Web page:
Government launches new consultation on underground nuclear waste store
Published at 11:16, Thursday, 12 September 2013
The Government has reopened the debate on a proposed nuclear dump, potentially allowing Copeland and Allerdale to put their names forward to host an underground repository again.
The new consultation - which the Government says could allow areas to be represented by the most local competent authority, such as the district authority - closes in December before applications go in next year.
Copeland and Allerdale had to abandon their previous attempts to register an interest when the county council refused to back it. Today's announcement appears to suggest the county council would not be able to veto any district plans.
The News & Star revealed yesterday that the announcement was imminent and this morning the Department for Energy and Climate Change revealed its plans.
They said the government has launched a consultation on a revised proposed process for working with communities in order to agree a site for a Geological Disposal Facility (GDF).
The multi-billion pound facility would be used to dispose of higher activity radioactive waste underground which the government said would "provide a permanent solution for the disposal of existing legacy waste, and waste from new nuclear power stations."
"Under the new approach, which Government is consulting on from today, communities would be provided with more information at an earlier stage in the process; a positive community-wide demonstration of support would be required before a community could host a GDF; and communities would have an on-going right to withdraw from the process," a statement said.
"Throughout the revised process being consulted on, communities would be represented by the most local competent authority, (the District Council or unitary authority in England, or relevant equivalent in Wales or Northern Ireland), who would have the right to withdraw the community from the siting process.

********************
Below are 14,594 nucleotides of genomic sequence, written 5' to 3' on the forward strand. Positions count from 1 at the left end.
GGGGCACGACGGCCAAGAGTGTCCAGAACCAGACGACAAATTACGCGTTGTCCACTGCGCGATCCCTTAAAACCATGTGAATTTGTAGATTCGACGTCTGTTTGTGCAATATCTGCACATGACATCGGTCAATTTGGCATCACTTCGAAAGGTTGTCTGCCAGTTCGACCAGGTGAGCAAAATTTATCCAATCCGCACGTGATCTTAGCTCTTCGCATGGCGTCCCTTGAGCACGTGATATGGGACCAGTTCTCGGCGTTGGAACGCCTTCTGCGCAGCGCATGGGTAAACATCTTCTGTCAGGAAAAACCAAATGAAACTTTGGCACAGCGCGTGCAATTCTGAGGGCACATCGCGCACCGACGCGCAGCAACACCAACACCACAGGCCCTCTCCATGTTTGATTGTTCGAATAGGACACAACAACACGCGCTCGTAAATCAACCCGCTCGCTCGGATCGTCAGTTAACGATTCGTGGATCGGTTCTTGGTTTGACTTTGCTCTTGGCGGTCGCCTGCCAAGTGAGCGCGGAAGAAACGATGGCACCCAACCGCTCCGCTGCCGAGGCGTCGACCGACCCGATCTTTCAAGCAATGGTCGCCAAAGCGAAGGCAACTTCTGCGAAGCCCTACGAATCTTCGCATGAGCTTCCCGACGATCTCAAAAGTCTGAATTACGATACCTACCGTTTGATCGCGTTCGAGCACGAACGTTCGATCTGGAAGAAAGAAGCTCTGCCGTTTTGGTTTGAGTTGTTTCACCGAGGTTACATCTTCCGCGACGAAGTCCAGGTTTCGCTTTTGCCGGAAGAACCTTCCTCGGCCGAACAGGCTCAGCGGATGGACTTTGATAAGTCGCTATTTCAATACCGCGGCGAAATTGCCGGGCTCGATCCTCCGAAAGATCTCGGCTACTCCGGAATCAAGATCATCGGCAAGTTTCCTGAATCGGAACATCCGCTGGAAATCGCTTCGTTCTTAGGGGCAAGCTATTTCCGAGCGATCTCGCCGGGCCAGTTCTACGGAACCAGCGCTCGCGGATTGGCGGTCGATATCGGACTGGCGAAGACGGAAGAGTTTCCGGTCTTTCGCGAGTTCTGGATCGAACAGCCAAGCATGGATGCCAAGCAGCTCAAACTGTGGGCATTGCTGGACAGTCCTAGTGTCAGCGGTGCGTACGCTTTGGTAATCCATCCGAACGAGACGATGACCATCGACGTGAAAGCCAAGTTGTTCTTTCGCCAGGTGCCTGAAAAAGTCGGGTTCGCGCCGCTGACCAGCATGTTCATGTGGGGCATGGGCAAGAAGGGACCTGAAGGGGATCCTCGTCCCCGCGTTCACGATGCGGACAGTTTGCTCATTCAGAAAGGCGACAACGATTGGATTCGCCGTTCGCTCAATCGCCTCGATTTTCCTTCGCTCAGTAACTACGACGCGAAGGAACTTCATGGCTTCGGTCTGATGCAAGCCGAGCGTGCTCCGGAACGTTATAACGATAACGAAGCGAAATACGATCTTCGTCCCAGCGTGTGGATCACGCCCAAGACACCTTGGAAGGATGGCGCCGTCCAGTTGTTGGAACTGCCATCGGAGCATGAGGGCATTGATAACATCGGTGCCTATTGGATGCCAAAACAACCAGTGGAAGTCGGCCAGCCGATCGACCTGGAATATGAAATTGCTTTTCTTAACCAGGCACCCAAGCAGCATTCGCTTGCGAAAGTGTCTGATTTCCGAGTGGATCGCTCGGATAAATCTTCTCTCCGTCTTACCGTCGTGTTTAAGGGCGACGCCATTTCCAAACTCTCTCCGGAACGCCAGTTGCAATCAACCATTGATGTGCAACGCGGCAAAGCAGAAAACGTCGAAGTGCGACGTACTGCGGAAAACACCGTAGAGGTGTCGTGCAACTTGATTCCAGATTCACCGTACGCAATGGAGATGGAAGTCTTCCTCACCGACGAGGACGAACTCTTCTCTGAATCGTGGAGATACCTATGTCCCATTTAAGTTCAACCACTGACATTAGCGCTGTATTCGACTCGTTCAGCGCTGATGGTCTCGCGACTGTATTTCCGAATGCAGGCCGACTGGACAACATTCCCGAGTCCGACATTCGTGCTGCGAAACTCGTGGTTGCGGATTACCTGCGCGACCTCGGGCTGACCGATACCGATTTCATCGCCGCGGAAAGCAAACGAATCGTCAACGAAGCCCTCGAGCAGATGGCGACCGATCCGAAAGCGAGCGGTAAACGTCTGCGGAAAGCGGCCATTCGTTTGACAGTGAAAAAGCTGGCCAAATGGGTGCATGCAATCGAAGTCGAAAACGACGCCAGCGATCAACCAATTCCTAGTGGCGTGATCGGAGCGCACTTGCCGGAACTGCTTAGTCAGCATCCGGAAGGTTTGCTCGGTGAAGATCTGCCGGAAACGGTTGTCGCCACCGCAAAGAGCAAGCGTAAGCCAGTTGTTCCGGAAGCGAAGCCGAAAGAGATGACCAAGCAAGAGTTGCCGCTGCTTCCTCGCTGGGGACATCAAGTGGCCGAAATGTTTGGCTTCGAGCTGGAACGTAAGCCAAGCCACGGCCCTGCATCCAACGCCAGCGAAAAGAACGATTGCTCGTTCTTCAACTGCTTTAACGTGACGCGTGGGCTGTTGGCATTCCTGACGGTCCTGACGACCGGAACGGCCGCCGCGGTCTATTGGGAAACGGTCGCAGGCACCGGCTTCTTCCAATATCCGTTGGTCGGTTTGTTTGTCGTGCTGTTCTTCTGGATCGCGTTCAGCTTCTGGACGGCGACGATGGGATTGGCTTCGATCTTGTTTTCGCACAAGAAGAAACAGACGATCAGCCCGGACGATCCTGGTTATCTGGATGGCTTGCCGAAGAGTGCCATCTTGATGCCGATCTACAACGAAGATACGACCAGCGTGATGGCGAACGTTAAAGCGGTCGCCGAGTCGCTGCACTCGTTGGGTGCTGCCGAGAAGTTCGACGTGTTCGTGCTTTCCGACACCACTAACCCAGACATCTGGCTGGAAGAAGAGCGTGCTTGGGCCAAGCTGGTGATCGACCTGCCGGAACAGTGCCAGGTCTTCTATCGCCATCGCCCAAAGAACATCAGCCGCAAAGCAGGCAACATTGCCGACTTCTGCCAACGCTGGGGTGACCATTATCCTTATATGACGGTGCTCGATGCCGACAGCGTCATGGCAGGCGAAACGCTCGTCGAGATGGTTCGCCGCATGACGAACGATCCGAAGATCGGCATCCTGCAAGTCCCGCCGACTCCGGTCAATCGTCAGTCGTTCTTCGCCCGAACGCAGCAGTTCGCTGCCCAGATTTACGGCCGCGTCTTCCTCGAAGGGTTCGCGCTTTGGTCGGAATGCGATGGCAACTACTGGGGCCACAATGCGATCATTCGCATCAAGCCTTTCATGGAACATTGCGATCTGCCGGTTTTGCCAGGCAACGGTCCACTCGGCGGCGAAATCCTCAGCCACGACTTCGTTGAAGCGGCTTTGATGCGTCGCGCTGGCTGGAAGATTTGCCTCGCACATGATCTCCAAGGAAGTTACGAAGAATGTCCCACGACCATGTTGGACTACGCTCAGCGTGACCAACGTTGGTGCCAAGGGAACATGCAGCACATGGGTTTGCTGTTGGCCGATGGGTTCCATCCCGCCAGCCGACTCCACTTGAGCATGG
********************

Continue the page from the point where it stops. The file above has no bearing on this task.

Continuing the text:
"The multi-billion pound infrastructure initiative could provide skilled employment for many thousands of people over its lifetime. Over 1,000 people would be employed on the site during its construction, with over 500 staff employed on average each year over the 100 year life of the facility."
Baroness Verma said: "Geological disposal is the right approach for the long-term, safe and secure management of the UK’s higher activity radioactive waste.
“Hosting a site would bring lasting economic benefits with jobs, opportunities for businesses, and a generous benefits package to support the community.
“We want to make sure those benefits are well understood and supported by all those in the area surrounding any host community.”
Bruce McKirdy, managing director of the Nuclear Decommissioning Authority’s Radioactive Waste Management Directorate, said: “For more than 50 years, we have all benefited from the use of clean and secure nuclear energy, but we have not successfully addressed the long term disposal of higher activity radioactive waste. Geological disposal is an internationally recognised technically sound solution for higher activity waste to protect people and our environment.
“As the body responsible for the design, development and delivery of a geological disposal facility, we look forward to working with communities, stakeholders and the Government to take responsibility for our past and avoid passing the burden of legacy waste to future generations.”
The process to select a site would vary according to the specific needs of the community but could take around 15 years, with construction taking a further 15 years.
Government will consult on this new approach until December 5 and will then re-launch the national site selection process in 2014.
As part of the consultation, a series of events will be run across the country with the public and interested parties.
Published by http://www.newsandstar.co.uk
Have your say
How about constructing a giant pyramid to store the wastes! Jobs for the locals, would become the 9th Wonder of the World, tourists flocking to West Cumbria to gaze in awe and wonder! Great boost to the economy! Thousands of years from now our offspring would be astonished by the treasures discovered inside! Any 'Tomb Raiders' however would find a little something too 'hot' to handle!
I did post somewhere the suggestion that we should fire the wastes into space! Having second thoughts, the launch may fail and the wastes fall back to earth in a sparcely populated area, leaving the poor natives with the mess to clean up! (Sound like Copeland anyone?) However the bonus would have been, Not In My Back Yard!
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